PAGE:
|The Queen's troops have driven in the Oberhilse flank guard and have now engaged the first units of reinforcements.|
On Sunday I decided that I should really spend a big chunk of my free time doing some tidying around the house. I'm not sure exactly which part of my brain equated tidying house with moving roughly 150 figures from chunky washers onto temporary cardboard bases. Never the less its done and, despite my long standing prejudice against single rank bases, it looks like its part of the answer to some of my questions.
This format was chosen specifically to both fit in the grid and work with the current Square Brigadier rules. Once done though, all sorts of things started to pop into my head, like formations, and varying numbers of troops, things not so easily done with a 1 stand unit or even 4 individuals. A change in form triggered a review of function.
|From the upper left, infantry deployed as skirmishers and supports, |
line, square and column.
My conclusion was that the base rules were too bland to hold my interest in a small or medium game and a big game required too much work to put together frequently and there is no guarantee that size itself would provide adequate complexity. It is possible that planned period specific rules would help but the old quip about lipstick on a pig comes to mind.
But there's more, the abstract nature of some of the mechanisms while providing reasonable results don't provide sufficient explanation of why things might have happened which is important both for narrative and to present choices to players that more closely relate to real ones. Now, part of the solution is as much about theater as history but if it entertains me I'll take it.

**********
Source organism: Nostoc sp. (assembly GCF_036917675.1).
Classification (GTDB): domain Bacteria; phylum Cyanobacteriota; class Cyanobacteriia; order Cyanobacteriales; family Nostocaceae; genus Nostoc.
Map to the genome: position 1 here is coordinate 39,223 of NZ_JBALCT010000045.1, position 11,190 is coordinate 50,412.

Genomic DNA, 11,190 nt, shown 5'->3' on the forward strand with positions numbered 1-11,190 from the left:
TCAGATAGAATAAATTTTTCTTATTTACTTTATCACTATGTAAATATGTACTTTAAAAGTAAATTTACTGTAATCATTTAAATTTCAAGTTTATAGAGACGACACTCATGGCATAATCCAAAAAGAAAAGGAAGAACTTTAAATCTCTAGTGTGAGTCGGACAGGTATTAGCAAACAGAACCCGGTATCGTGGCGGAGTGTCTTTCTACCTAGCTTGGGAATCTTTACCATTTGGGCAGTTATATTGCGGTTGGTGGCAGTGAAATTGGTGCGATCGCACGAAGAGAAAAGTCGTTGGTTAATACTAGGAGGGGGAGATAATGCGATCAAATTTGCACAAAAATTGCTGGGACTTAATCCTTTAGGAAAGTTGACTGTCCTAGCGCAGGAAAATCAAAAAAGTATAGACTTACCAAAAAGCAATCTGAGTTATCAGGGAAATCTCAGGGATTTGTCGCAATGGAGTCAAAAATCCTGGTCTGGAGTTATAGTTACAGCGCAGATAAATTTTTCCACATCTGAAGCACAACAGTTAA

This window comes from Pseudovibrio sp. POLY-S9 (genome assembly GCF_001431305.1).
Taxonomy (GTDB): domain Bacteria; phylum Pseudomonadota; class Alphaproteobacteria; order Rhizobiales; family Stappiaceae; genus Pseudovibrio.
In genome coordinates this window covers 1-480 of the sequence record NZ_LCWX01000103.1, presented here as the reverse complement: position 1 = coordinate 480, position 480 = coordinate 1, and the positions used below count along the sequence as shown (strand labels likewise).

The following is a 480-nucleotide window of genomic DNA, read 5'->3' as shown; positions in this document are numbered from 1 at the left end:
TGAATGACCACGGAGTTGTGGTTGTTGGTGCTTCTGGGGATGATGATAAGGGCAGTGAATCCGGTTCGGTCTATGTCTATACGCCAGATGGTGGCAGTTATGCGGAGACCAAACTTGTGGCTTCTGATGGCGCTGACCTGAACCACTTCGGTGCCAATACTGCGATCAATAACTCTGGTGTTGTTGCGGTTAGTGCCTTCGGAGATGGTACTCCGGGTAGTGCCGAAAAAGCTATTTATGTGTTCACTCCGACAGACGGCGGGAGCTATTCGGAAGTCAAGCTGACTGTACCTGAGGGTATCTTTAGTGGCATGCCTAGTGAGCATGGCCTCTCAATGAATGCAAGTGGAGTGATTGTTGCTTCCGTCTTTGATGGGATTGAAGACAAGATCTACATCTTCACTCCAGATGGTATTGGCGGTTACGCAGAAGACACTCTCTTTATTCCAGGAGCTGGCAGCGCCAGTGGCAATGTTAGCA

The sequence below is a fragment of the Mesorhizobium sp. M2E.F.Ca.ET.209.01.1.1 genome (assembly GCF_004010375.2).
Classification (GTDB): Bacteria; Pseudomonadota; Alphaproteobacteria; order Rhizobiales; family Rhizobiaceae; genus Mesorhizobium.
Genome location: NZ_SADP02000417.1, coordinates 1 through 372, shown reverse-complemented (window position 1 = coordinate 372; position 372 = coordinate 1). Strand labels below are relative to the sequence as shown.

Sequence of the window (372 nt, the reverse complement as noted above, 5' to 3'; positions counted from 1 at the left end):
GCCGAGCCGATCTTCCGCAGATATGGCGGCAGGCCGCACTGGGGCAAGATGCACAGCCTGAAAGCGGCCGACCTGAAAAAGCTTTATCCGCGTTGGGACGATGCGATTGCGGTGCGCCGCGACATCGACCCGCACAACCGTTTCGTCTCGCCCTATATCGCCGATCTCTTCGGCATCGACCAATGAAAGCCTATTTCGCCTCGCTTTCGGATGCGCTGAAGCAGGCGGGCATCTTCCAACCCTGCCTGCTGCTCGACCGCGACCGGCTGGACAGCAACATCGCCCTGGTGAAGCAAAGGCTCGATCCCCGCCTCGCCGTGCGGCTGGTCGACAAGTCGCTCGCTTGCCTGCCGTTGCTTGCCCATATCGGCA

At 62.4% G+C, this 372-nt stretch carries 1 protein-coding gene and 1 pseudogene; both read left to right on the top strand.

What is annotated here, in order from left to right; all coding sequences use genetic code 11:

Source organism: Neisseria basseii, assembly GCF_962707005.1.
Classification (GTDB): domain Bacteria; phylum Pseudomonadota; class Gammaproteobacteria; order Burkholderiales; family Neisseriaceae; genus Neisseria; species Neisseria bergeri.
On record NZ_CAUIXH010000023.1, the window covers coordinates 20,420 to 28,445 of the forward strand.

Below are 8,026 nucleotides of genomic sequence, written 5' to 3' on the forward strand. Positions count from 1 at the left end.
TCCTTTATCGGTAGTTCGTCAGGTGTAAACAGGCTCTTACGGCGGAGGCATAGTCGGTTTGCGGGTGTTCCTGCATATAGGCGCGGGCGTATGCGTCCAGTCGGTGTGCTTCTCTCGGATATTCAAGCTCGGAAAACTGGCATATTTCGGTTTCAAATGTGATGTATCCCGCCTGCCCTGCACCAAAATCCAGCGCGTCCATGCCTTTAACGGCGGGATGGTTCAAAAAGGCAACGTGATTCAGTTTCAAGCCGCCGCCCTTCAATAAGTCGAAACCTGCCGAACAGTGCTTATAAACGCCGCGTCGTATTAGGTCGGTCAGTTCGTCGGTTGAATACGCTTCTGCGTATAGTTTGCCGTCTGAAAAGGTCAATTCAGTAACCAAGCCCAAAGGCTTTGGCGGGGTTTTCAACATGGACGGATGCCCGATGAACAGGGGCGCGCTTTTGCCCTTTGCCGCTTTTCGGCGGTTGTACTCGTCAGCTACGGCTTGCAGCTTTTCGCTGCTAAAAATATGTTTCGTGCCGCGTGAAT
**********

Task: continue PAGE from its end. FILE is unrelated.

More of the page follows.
After backing down from a knee jerk reaction to ditch both rules and grid, I started scribbling down refinements of various experiments from both the Square Brigadier and Hearts of Tin. It'll take a while to go from hand scribbled notes to an updated rule set, explanations will add perhaps 25%.
Briefly, there will be a return to linking number of stands to the number of troops with morale being separate. Shooting will be confirmed as essentially skirmish and artillery fire with limited effects in the short run. Close range combat will be more deadly with a possibility of forcing a retreat or destroying a unit very quickly.
To stop units from disintegrating too easily on a regular basis, the rally is now a sort of end of turn saving throw, still based on unit quality.
|As reinforcements pour onto the table, the Royal Veterans has finally cleared the barricades from the bridge.|
My variation is to have the army commander rolls d6 equal to the number of Brigadiers plus the number of higher Generals who can see the enemy. The army commander then assigns 1 or more dice to various brigadiers and/or detached units. The number on the dice is the number of units that can move or shoot. A brigadier may only use his orders on his own units and then only if they are in range. A unit can only use 1 order and any excess cannot be transferred so if the die is higher than the number of units, the excess are lost.
If an army has a sound organization and is well in hand, even an average set of rolls should suffice but already during the 5 turns played the armies have gotten into trouble due to a shortage of orders in a confused situation. The game will resume tomorrow if all goes well.